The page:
The combination of snow, freezing rain and ice on February 11th and 12th, led to widespread icing across northeast Louisiana, southeast Arkansas and northern and northwest Mississippi. Areas in northeast Mississippi reached just slightly above freezing on February 11th, enough to alleviate some travel issues. The ArkLaMiss Delta was hit with a fairly significant ice storm as near 0.5 to 1.0 inches of ice accumulated on roads, powerlines and trees. Many trees fell, with some causing damages to homes and powerlines. Numerous power outages were reported from the weight of the ice and falling trees. Numerous accidents occurred across the region from mornings of February 11-12 due to icy roads, with one shutting down portions of Interstate 20 across the Mississippi River bridge near Vicksburg and two others resulting in two fatalities in northern portions of Central Mississippi. 1-2 inches of snow and sleet fell across the far northwestern Delta, mainly in far southeast Arkansas in Ashley and Chicot counties from Montrose to Lake Village to far northern Washington County, north of Greenville, to southern Bolivar and western Sunflower counties. Some lighter accumulations of around 0.25 inches occurred even as far east as Grenada. Up to 1.0 inches of sometimes a combination of snow, sleet and freezing rain occurred in areas to the southeast of the heavier snowfall in the far northwestern Delta. This was the third significant winter weather system to affect the ArkLaMiss for the early winter months of January and February 2014.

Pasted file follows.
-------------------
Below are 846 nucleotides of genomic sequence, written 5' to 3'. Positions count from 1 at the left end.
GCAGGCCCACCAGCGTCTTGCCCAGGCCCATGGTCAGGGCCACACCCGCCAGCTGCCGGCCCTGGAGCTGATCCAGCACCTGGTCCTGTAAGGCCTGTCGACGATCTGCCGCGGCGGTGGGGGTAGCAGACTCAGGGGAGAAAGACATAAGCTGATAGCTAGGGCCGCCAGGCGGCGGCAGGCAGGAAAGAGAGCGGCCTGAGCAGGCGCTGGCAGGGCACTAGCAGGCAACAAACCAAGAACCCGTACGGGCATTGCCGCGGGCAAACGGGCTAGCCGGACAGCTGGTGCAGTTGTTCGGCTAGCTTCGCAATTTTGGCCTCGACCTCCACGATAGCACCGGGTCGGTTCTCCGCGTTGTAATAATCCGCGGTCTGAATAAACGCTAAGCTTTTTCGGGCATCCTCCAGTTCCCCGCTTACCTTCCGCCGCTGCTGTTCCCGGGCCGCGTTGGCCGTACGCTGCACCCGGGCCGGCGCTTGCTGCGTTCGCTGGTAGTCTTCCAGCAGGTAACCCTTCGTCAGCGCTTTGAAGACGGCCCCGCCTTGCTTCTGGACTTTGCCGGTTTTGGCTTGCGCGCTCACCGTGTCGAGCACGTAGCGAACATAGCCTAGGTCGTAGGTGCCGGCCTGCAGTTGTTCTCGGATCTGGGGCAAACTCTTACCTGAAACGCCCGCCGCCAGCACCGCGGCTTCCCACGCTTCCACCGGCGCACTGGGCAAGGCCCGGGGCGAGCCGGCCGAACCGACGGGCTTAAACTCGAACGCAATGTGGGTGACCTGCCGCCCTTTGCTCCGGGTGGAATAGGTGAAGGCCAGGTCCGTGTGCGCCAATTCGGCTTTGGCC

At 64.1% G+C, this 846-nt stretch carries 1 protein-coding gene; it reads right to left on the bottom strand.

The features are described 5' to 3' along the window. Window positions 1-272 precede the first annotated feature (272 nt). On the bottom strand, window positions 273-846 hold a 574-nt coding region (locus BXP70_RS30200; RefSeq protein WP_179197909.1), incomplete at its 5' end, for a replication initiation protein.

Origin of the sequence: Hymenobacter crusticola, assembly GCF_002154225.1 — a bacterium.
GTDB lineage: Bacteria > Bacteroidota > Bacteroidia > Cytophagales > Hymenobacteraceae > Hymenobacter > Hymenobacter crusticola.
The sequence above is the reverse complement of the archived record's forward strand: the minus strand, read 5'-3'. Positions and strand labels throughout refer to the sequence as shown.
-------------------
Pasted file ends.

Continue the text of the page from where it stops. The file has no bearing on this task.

In addition to the wintry weather that occurred in the far northwestern portions of the region, heavy rainfall occurred in areas that temperatures stayed above freezing. Rainfall amounts from February 10-13 ranged between 1-3 inches mainly along and south of the Interstate 20 corridor with some places in far south-central Mississippi receiving between 4-5 inches of rainfall.
Storm Total Precipitation
This map shows observed precipitation totals from across the NWS Jackson forecast area. Please note that this includes totals from both rain and frozen precipitation.
Ice/Snow Pictures - Click to enlarge
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Lake Village- Taken by Jonathan Bradford
Eudora/Ross-Van Ness area- Taken by Jonathan Bradford
Portland- Taken by Taylor Spaulding
Crowville- Taken by Ashley Peters
Winnsboro- Taken by Shane Scott
Cleveland- Taken by Diana Vineyard
Cleveland- Taken by Josh Edwards
Cleveland- Taken by Ronald Robey
Shaw- Taken by Janis Powell Mayo
Duncan- Taken by Thad Watts
Greenville- Taken by Joshua Smith
Greenville- Taken by Shara Smith
Indianola- Taken by Charity Grant
Grenada- Taken by Kandace McDaniel
- Taken by Jerri Beth Heigle
Anguilla- Taken by Stephanie Perkins
Yazoo City- Taken by Kaitlynn Smith
Yazoo City- Taken by Julie
North of Louisville- Taken by Kevin McCool
East of Columbus- Taken by Amy Allbritton
East Columbus- Taken by Nick Ward
Columbus- Taken by Clemmie Phillips
West central Madison Co- Taken by Mike MacGown